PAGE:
Van de Walle
Computational Materials Group
vandewalle@mrl.ucsb.edu | (805) 893-7144

Materials Department, University of California, Santa Barbara, CA 93106-5050

 

 

 

 

 

Recent news: Prof. Chris Van de Walle elected to the National Academy for Engineering (NAE). More...

The Van de Walle group performs Computational Materials Research at the University of California, Santa Barbara. The group has strong links with the Materials Research Laboratory, the Solid State Lighting and Energy Center, the Center for Energy Efficient Materials, and the California NanoSystems Institute.

Computational research plays a key role in developing a fundamental understanding of the physics and chemistry of materials, in improving the properties of existing materials, and in the discovery of new materials. Most of our research is based on quantum-mechanical first-principles calculations, but we also use semi-empirical techniques to model certain aspects of materials or devices.

We are active in the following research areas (for details click on the key words or the pictures, or follow the 'Research' tab):

Oxides Oxides graphic

Semiconducting binary oxides are used for transparent electronics, sensors, and many other applications.  We are exploring bulk, surface, and interface properties of ZnO, SnO2, TiO2, MgO, In2O3, Al2O3, and Ga2O3.

Nitrides Nitrides graphic
Nitride semiconductors are revolutionizing solid-state lighting and high-frequency electronics.  We are studying the interplay between structural and electronic properties of surfaces, addressing problems related to doping and defects, and investigating loss mechanisms in light emitters.
Novel channel materials and dielectrics

The semiconductor industry is looking beyond silicon.  Semiconductors such as Ge, InGaAs and GaN are now being used as channel materials.  New gate dielectrics are being developed.   We are studying defects in Ge, and interfacial and defect issues for Ga2O3, Al2O3, HfO2 and ZrO2

Defects for quantum computing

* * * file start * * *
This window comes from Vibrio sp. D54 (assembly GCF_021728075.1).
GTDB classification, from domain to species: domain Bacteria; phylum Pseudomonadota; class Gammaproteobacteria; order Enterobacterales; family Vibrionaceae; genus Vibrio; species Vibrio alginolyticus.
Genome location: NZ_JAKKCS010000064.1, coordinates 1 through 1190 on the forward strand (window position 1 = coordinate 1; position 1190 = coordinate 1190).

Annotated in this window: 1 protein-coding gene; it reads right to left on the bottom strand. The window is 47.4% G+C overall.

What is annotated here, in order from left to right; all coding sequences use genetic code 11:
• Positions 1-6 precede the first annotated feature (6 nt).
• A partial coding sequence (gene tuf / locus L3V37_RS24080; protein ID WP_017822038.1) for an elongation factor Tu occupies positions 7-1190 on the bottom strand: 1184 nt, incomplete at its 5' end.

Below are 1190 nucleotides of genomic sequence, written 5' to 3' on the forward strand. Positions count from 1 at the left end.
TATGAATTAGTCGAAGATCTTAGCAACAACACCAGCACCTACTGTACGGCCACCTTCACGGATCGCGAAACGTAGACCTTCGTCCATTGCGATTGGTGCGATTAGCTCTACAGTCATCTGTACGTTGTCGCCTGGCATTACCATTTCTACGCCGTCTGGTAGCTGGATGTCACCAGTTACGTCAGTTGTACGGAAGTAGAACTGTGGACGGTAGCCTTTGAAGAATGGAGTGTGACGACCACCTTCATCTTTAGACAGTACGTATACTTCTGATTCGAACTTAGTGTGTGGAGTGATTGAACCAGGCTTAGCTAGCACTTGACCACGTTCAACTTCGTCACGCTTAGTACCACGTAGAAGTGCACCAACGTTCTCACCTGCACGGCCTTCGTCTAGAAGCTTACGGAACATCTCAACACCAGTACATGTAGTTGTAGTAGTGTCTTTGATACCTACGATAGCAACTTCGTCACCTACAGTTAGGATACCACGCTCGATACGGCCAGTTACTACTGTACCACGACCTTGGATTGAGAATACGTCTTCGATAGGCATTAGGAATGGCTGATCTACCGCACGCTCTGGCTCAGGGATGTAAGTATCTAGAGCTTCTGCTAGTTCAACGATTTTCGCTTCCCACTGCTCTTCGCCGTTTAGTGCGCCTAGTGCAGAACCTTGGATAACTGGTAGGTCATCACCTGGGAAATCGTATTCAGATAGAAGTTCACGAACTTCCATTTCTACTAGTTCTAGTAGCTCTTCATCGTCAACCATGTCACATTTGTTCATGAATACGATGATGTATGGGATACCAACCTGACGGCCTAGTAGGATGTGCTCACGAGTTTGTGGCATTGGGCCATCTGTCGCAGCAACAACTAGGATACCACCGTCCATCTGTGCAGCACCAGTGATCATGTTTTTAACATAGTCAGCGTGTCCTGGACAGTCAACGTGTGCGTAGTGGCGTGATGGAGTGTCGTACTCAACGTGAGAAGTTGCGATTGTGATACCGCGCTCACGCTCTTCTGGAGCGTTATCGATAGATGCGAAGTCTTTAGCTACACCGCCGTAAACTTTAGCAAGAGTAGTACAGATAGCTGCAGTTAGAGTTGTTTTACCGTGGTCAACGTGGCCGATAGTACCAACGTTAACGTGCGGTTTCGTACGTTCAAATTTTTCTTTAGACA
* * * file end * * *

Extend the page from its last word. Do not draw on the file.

A systematic approach has been developed to to identify deep center defects with similar properties to the nitrogen-vacancy (NV) center in diamond, a promising candidate for use as a qubit. The properties of defects in other materials, and their impact on quantities important to quantum computing, are studied.

Hydrogen Image of hydrogen in CdTe

A systematic approach has been developed to to identify deep center defects with similar properties to the nitrogen-vacancy (NV) center in diamond, a promising candidate for use as a qubit. The properties of defects in other materials, and their impact on quantities important to quantum computing, are studied.

Loss mechanisms in light emitters

The performance of solid-state light emitters often suffer from loss mechanisms such as Auger recombination and Shockley-Read-Hall recombination. We are investigating these loss mechanism from first principles in order to understand the microscopic foundations of these loss mechanisms and provide design suggestion to mitigate their effects.

Complex oxide interfaces

Interfaces between certain complex oxides (transition-metal perovskites) have been shown to spontaneously form a two-dimensional electron gas (2DEG) with with extremely high carrier densities. We have been working on understanding these interfaces: Where do the carriers come from, into which material do they go, how can surface terminations play a role, and why are some interfaces insulating even though they have the carrier density corresponding to a 2DEG?